• FIG. 3A illustrates a multichamber apparatus 100 for making the PV cells and FIGS. 3B-3F illustrate the steps in a method of making the PV cells 1 according to one embodiment of the invention. As shown in FIGS. 3A and 3B, the PV cells 1 may be formed on a moving conductive substrate 15, such as on an continuous aluminum or steel web or strip which is spooled (i.e., unrolled) from one spool or reel and is taken up onto a take up spool or reel. The substrate 15 passes through several deposition stations or chambers in a multichamber deposition apparatus. Alternatively, a stationary, discreet substrate (i.e., a rectangular substrate that is not a continuous web or strip) may be used. Electrically insulating substrates may also be used.
  • First, as shown in FIG. 3C, nanorod catalyst particles 21, such as iron, cobalt, gold or other metal nanoparticles are deposited on the substrate 15 in chamber or station 101. The catalyst particles may be deposited by wet electrochemistry or by any other known metal catalyst particle deposition method. The catalyst metal and particle size are selected based on the type of nanorod electrode 3 (i.e., carbon nanotube, nanowire, etc.) that will be formed.
  • In a second step shown in FIG. 3D, the nanorod electrodes 3 are selectively grown in chamber or station 103 at the nanoparticle catalyst sites by tip or base growth, depending on the catalyst particle and nanorod type. For example, carbon nanotube nanorods may be grown by PECVD in a low vacuum, while metal nanowires may be grown by MOCVD. The nanorod electrodes 3 are formed perpendicular to the substrate 15 surface.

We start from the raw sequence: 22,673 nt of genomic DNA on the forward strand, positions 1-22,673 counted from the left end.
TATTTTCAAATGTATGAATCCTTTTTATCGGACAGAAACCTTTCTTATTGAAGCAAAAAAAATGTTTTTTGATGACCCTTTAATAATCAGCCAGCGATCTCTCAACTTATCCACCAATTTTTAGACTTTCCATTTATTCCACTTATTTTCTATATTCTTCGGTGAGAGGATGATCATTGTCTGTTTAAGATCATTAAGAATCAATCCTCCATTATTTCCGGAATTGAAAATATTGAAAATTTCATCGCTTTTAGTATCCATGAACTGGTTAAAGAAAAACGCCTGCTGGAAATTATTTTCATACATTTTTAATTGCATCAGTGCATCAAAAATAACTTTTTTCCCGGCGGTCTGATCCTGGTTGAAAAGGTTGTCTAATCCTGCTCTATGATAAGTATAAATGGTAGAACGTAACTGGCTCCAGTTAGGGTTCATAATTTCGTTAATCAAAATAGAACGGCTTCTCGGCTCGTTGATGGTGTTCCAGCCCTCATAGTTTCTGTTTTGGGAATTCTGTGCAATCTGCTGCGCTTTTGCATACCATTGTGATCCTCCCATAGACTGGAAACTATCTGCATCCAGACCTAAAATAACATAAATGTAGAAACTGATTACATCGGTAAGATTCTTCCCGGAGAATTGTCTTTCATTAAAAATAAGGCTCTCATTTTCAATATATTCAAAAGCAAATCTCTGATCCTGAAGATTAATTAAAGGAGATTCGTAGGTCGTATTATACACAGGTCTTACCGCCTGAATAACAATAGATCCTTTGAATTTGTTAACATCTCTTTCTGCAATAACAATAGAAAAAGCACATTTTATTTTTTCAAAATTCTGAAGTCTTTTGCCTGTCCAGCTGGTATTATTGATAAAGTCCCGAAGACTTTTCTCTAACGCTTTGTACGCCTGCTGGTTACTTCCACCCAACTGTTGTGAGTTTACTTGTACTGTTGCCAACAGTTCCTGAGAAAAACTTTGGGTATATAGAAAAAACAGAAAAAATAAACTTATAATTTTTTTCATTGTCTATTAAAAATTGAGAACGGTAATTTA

• In a third step shown in FIG. 3E, the PV material 7 is formed over and around the nanorod electrodes 3 in chamber or station 107. Several different methods may be used to deposit the PV material 7.
  • One method of forming the PV material comprises depositing a continuous semiconductor film, such as a Si, Ge or PbSe film, having a width 9 less than 20 nm using any suitable vapor deposition technique around nanorod shaped inner electrodes 3. Due to the nanoscale surface curvature of the nanorods 3, the film may contain nanocrystals or quantum dots.
  • Another method of forming the PV material comprises providing prefabricated semiconductor nanocrystals by separately forming or obtaining commercial semiconductor nanocrystals. The semiconductor nanocrystals are then attached to at least a lower portion of a nanorod shaped inner electrodes 3 to form the photovoltaic material comprised of nanocrystals. For example, the nanocrystals may be provided from a nanocrystal solution or suspension over the substrate 15 and over the electrodes 3. If desired, the nanorod electrodes 3, such as carbon nanotubes, may be chemically functionalized with moieties, such as reactive groups which bind to the nanocrystals using van der Waals attraction or covalent bonding.
  • Another method of forming the PV material comprises providing prefabricated nanocrystals and placing the semiconductor nanocrystals in an optically transparent polymer matrix, such as an EVA or other matrix. The polymer matrix containing the semiconductor nanocrystals is then deposited over the substrate 15 and around the nanorod shaped inner electrodes 3 to form a composite photovoltaic material comprised of nanocrystals in the polymer matrix.